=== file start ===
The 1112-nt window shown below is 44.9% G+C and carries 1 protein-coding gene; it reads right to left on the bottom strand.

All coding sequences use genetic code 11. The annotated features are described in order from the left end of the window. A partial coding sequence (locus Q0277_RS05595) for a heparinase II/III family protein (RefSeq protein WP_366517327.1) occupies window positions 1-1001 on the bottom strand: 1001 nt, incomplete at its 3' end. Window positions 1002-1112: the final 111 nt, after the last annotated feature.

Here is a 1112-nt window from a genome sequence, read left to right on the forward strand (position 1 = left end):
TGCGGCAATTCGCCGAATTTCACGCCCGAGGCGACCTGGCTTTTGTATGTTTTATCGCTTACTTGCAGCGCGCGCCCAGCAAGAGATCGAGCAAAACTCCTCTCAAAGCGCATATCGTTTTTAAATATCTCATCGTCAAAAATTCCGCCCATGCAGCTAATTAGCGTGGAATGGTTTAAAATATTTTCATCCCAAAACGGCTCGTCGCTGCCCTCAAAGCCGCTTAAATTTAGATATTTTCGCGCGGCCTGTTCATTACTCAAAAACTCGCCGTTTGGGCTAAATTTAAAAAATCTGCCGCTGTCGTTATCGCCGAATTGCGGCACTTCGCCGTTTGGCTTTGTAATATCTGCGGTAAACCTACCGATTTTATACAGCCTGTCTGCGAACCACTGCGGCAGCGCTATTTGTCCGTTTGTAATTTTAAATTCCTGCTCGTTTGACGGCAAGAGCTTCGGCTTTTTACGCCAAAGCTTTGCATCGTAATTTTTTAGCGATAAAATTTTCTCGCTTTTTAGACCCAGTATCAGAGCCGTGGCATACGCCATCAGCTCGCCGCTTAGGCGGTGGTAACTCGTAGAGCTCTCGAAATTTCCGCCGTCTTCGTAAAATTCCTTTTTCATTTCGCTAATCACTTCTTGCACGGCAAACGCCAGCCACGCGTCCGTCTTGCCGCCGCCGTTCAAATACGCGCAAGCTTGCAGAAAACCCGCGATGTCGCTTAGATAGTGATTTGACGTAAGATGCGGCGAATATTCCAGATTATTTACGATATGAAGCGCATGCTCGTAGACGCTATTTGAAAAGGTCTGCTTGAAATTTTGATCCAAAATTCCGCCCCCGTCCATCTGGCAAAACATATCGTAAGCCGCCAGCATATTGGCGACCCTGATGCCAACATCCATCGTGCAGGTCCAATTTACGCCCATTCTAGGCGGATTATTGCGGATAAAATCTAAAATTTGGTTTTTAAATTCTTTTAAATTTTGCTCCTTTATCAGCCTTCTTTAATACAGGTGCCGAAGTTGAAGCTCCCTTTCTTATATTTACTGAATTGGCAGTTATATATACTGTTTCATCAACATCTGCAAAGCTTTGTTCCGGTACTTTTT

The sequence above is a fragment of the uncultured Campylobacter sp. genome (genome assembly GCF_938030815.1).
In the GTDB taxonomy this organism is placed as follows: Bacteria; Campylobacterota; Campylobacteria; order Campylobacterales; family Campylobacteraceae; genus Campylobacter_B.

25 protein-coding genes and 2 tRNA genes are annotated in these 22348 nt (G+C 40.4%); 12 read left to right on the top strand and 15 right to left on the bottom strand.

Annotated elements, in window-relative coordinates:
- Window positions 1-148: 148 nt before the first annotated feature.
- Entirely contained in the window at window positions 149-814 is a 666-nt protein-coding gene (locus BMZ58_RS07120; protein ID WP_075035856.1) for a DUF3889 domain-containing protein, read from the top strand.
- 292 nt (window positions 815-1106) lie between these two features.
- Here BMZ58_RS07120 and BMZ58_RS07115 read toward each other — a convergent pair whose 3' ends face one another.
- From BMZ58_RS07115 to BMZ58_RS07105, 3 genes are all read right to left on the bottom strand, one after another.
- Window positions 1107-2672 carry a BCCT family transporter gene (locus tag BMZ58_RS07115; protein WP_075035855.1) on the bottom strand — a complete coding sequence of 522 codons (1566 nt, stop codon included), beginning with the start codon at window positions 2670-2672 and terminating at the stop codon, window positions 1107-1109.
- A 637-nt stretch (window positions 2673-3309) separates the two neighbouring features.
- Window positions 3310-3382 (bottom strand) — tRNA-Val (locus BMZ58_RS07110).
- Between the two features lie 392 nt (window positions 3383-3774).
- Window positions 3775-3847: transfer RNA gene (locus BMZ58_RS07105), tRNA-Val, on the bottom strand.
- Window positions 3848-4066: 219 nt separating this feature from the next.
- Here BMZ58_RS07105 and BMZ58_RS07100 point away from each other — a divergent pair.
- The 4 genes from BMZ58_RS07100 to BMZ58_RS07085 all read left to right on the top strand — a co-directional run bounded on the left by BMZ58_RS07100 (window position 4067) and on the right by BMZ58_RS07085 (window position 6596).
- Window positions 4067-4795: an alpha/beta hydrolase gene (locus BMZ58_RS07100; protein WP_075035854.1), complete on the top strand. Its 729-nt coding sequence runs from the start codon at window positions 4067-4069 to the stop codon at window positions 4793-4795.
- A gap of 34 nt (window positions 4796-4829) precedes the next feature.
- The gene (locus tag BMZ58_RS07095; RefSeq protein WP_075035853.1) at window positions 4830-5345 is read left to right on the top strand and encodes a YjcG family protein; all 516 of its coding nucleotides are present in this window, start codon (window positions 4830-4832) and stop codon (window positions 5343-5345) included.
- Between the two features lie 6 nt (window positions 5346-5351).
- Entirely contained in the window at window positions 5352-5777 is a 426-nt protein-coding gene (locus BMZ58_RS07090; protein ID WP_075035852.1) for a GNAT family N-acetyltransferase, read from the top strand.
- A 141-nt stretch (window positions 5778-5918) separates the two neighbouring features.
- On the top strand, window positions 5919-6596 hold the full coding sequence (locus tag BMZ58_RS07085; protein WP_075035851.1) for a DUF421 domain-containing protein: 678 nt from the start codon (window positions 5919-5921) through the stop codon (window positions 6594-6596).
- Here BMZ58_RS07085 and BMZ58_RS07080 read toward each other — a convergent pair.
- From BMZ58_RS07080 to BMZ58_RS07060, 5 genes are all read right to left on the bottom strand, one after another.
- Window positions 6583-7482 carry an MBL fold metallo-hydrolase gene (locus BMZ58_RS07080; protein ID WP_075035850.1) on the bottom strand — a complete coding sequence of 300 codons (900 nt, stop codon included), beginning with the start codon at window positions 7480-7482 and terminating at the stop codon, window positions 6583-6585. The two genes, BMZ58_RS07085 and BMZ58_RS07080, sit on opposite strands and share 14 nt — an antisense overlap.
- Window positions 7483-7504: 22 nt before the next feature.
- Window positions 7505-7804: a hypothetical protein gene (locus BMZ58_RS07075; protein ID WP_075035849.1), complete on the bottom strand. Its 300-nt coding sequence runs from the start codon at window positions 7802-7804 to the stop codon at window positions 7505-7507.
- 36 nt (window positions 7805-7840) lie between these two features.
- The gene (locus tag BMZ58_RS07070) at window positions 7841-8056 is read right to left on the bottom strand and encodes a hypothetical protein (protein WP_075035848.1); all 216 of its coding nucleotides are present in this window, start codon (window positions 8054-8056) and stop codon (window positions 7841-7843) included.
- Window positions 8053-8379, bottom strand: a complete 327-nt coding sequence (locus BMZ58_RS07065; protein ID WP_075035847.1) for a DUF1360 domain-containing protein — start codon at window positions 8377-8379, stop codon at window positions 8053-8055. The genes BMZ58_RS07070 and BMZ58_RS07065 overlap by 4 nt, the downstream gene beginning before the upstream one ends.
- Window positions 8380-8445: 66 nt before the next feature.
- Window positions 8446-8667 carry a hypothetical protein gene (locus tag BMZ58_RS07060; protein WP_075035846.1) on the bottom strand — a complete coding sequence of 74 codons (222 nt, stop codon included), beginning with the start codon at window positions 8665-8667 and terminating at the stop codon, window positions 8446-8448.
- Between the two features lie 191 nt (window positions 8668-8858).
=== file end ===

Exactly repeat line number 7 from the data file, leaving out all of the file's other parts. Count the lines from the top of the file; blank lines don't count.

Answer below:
25 protein-coding genes and 2 tRNA genes are annotated in these 22348 nt (G+C 40.4%); 12 read left to right on the top strand and 15 right to left on the bottom strand.